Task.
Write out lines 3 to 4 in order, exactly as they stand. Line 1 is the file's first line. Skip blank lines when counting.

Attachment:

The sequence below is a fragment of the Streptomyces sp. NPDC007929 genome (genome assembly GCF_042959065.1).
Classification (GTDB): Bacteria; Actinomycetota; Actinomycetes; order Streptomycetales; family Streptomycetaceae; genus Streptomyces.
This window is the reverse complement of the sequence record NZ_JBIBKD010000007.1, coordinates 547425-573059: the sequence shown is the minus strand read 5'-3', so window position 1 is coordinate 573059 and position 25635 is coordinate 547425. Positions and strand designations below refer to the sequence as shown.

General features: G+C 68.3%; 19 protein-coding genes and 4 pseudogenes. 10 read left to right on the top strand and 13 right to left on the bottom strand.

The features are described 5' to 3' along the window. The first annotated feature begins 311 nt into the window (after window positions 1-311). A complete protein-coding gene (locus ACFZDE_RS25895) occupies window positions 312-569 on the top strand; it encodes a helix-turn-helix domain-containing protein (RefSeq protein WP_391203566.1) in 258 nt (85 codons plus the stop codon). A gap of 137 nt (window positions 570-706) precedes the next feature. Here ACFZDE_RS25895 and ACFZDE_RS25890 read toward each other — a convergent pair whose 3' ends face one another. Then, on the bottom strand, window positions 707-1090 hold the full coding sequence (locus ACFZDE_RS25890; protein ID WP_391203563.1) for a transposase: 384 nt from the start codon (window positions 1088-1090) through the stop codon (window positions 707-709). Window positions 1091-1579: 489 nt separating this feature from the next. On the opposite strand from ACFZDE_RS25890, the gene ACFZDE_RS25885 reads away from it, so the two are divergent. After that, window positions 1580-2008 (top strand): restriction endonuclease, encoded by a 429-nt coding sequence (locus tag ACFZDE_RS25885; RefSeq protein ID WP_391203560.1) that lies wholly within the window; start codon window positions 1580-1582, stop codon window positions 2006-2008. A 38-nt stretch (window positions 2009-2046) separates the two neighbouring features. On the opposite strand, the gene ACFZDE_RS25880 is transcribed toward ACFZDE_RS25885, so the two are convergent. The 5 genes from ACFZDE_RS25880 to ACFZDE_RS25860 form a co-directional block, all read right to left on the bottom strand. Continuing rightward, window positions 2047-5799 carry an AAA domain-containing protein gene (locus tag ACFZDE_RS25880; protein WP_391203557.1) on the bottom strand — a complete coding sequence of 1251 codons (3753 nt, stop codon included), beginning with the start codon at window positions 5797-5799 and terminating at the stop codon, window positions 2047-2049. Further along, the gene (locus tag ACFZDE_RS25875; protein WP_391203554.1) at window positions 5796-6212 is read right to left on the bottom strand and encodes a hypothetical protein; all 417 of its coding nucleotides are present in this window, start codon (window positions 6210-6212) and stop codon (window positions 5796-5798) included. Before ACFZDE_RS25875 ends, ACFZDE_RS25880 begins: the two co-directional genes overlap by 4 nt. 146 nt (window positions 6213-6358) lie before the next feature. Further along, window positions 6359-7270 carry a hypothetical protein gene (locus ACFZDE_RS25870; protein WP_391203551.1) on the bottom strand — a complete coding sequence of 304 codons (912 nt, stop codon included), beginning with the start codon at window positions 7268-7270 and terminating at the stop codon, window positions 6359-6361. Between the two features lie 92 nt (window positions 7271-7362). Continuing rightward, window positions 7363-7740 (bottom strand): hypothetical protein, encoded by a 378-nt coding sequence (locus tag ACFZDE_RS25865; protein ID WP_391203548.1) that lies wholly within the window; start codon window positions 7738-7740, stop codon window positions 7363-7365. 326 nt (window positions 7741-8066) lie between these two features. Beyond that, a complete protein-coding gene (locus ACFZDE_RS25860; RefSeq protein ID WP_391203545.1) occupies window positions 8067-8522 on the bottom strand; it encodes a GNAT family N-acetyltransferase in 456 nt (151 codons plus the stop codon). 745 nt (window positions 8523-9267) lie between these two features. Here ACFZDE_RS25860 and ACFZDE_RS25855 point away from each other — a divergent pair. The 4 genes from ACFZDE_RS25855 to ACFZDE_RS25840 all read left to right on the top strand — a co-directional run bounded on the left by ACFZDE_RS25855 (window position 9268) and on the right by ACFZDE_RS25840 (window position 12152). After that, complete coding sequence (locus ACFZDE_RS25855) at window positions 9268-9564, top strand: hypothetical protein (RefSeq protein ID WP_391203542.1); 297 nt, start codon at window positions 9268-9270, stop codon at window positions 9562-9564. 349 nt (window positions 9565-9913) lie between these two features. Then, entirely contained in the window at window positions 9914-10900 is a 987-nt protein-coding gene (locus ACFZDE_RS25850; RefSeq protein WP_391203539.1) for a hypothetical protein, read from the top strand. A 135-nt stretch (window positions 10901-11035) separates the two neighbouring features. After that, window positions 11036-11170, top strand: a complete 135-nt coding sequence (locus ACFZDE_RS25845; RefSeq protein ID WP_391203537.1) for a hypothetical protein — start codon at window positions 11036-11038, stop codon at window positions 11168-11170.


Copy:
This window is the reverse complement of the sequence record NZ_JBIBKD010000007.1, coordinates 547425-573059: the sequence shown is the minus strand read 5'-3', so window position 1 is coordinate 573059 and position 25635 is coordinate 547425. Positions and strand designations below refer to the sequence as shown.

General features: G+C 68.3%; 19 protein-coding genes and 4 pseudogenes. 10 read left to right on the top strand and 13 right to left on the bottom strand.